There was nothing like the coffee at the Automat Its aroma and its flavor were supreme From a silver dolphin spout The coffee poured right out Not to mention, at the end, a little spurt of cream.
“At the Automat,” Brooks’ original song celebrating the joys of this unique type of restaurant — particularly its five-cent coffee — plays over the end credits of “The Automat,” a new film that the funnyman describes as a “meshugenah documentary” about the eateries.
The playful, nostalgic film by director Lisa Hurwitz charts the history and culture of Horn & Hardart, the company behind the ur-fast food restaurants in Manhattan and Philadelphia that promised, under a somewhat dated slogan, “Less Work For Mother.” The food was served through small, coin-operated glass doors.
The chain’s low prices and unique service model helped it thrive during the Great Depression and into the 1960s, attracting scores of downtown lunch-goers. Hurwitz, a former talent booker for Seattle’s Jewish community center, calls in a cavalry of New York Jews to reminisce about the joys of waiter-less dining.
Brooks and his late friend and comedy partner Carl Reiner both sheepishly admit that their go-to order was the ham-and-cheese sandwich. Ruth Bader Ginsburg says she believes that the eatery attracted a unique and democratic cross-section of America because it did not require anyone to speak English in order to eat. Jewish actor Elliott Gould also waxes nostalgic.
Archival footage recalls how the famously cheap Jewish entertainer Jack Benny once hosted a gala ball at the Automat, handing every celebrity a roll of nickels as they walked into the establishment in their formal wear.
Hurwitz self-financed and shot the film over a decade, which accounts for the many interviewees who appear posthumously – not just Reiner and Ginsburg, but former Secretary of State (and Yiddish-speaking son of the Bronx) Colin Powell and, significantly, John W. Romas, the former vice president of engineering for Horn & Hardart. Romas describes how he helped design and build the coin-operated contraptions that brought forth the bargain delicacies.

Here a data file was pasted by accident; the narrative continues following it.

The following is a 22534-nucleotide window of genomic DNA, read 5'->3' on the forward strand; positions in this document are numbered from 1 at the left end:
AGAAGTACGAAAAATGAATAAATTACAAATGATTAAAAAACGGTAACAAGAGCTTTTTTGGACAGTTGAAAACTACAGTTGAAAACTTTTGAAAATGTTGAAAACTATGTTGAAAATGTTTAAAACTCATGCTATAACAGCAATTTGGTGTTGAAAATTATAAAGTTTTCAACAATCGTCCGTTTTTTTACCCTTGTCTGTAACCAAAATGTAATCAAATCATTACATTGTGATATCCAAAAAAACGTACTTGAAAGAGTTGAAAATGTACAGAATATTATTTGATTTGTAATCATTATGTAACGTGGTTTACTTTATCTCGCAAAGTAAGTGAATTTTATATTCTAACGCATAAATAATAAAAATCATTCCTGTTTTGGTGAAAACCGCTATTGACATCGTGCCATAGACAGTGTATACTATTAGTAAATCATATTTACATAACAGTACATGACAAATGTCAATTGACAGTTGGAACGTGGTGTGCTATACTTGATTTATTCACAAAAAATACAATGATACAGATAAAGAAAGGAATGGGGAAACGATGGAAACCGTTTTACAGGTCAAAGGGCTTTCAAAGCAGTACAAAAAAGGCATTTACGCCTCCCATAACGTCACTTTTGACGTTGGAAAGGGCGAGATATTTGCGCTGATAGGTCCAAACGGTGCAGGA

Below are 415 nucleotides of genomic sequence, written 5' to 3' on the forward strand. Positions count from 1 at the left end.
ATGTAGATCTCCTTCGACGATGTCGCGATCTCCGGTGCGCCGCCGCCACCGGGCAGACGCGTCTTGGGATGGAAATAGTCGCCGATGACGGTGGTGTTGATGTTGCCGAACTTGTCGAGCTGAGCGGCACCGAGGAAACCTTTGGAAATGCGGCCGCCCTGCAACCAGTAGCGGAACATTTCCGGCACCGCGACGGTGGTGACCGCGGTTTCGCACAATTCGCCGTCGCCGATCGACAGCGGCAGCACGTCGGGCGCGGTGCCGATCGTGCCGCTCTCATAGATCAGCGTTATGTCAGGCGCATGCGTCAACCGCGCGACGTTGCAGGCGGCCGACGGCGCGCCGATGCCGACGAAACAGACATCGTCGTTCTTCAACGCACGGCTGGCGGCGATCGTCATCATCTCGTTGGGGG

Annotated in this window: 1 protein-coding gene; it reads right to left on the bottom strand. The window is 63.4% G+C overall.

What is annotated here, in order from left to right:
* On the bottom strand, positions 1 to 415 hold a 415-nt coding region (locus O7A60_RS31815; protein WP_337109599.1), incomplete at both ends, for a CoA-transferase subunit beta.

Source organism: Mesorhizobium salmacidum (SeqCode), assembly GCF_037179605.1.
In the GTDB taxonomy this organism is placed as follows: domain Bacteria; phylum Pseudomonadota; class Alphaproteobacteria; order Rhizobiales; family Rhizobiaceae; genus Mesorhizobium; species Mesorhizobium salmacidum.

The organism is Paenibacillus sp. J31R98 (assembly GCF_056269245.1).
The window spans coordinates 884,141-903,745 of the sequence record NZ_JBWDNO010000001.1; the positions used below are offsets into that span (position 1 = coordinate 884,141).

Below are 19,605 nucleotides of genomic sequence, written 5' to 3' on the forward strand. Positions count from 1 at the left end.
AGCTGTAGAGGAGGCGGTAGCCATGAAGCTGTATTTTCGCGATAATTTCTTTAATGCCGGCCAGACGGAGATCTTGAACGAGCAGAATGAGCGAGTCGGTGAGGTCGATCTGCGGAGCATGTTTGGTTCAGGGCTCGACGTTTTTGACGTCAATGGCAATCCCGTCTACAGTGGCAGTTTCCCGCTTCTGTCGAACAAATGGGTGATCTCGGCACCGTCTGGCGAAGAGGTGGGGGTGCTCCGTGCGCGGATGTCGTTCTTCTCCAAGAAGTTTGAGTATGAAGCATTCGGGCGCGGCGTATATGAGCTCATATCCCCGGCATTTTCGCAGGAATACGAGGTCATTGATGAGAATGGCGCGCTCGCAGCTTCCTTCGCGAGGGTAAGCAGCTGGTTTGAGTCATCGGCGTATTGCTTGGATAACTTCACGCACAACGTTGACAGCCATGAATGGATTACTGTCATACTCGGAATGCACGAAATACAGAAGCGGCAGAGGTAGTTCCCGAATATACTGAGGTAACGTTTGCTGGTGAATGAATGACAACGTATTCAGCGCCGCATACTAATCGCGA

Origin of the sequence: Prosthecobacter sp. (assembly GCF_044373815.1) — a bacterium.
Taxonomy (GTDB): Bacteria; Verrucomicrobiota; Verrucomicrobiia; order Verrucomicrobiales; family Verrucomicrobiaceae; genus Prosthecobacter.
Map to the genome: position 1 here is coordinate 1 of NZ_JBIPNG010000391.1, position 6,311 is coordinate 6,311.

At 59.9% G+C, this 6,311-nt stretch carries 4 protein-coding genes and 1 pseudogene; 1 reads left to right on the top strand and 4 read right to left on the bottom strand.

Also appearing is the Jewish chairman and former CEO of Starbucks, Howard Schultz, who notes that his chain took a lot of inspiration from the restaurants. “I always had the Automat in my mind’s eye,” he explains. “How do you create that level of theater, excitement, surprise and delight?” (Schultz, whose employees are engaged in a growing unionization effort, is absent during the segment of the film that discusses a failed union drive by Horn & Hardart employees.)
But the highlight of the film is unquestionably Brooks and his song, celebrating a time when you could get great coffee poured out of a spigot for a nickel. Ironically, according to Hurwitz’s film, that coffee would prove to be Horn & Hardart’s downfall, as the company lost money on every cup yet refused to raise its prices for years. Faced with competition from savvier cheap-coffee purveyors like Chock Full o’ Nuts, a mass exodus of customers to the suburbs and a growing perception that its establishments were becoming gathering spots for homeless people and drug addicts, the Automat withered throughout the ’70s and ’80s until closing its last remaining store in 1991.
Today, signs of the restaurant’s influence are cropping up once again in modern establishments, from self-pour taprooms to a new automated dumpling shop in the city. Perhaps the Automat, and its silver dolphin spout, could make a comeback.
“The Automat” is currently playing in New York at the Film Forum and in Los Angeles, with more nationwide theatrical showings to follow.